2009 MOSES Organic Farmer of the Year: "Diversity Leads to Stability"
This article was first printed in the February 2009 issue of the Organic Broadcaster, published by the Midwest Organic and Sustainable Education Service.
The MOSES Board of Directors is pleased to announce that Tom and Irene Frantzen, New Hampton, Iowa have been named MOSES 2009 Organic Farmer of the Year.
The Frantzens own 300 tillable acres and rent an additional 85 acres. All crops grown are used on farm for animal feed except for soybeans, which are sold as a cash crop. Their farrow to finish hog operation produces 600 head for market with 40 brood sows. They also keep 50 beef brood cows. All beef and hog slaughter animals are certified organic and marketed through Organic Prairie Meat Company.
In order to assure consistent access to organic soy protein feeds needed for their hog production, Tom and Irene started an organic feed business, Frantzen Farm Feeds LLC, in 2001. They now supply certified organic hog, poultry and dairy feeds to organic farmers in the Midwest.
Their farm and feed business is certified organic by International Certification Services. Tom is occasionally assisted on the farm by two high school students, while Irene, recently retired from her off -farm job, keeps track of the record keeping and helps with sorting and marketing the hogs. She also tends to the family organic garden, which provides much of the food for their table. The Frantzens were proud to serve organic and local food at their daughter’s wedding this last summer!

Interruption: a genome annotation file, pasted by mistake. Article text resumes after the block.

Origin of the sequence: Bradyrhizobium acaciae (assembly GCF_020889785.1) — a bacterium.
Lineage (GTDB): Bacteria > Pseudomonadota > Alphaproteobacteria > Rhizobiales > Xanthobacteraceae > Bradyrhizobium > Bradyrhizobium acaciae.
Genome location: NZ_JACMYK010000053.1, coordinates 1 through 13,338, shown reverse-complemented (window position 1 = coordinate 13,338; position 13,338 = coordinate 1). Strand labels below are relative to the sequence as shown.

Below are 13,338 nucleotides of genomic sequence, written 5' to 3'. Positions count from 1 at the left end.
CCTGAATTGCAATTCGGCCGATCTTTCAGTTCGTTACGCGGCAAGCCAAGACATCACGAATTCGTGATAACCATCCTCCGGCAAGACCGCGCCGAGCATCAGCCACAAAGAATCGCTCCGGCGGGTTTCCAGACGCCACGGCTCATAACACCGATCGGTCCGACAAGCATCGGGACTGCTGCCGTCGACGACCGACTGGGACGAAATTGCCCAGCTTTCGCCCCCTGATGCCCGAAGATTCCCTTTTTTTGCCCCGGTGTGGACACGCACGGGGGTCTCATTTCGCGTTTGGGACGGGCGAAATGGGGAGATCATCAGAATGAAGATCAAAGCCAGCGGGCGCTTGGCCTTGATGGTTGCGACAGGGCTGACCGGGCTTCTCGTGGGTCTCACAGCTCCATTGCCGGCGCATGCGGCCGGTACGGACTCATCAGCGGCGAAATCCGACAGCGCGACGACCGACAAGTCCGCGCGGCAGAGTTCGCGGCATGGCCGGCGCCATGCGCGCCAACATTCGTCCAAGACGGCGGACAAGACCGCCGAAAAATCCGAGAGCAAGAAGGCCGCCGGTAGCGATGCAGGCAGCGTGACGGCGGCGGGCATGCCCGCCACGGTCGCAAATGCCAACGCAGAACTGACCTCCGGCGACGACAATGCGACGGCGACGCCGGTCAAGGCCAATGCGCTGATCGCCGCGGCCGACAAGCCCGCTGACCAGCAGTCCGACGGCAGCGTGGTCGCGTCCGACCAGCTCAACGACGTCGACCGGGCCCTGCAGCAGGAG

How Tom and Irene came to be organic farmers
In October 1979, when Tom was 27, he had been farming his father’s farm conventionally for five years. They primarily grew corn using liquid manure, fertilizers, pesticides and herbicides. One day while he was at work painting the barn he heard Pope John Paul II addressing a large crowd at the Living History Farms near Des Moines. The Pope spoke about stewardship and preserving the land from generation to generation. Tom realized then that he needed to find new ways to farm.
Tom at that time had little interest in organics, but started experimenting with reducing pesticide use and diversifying his crop rotation. He got involved with Practical Farmers of Iowa (PFI), which supported farmers who were individually researching alternatives to conventional mono-cropping. Tom began his own on-farm research, with and without herbicides, and learned he could maintain production yields while reducing chemical inputs.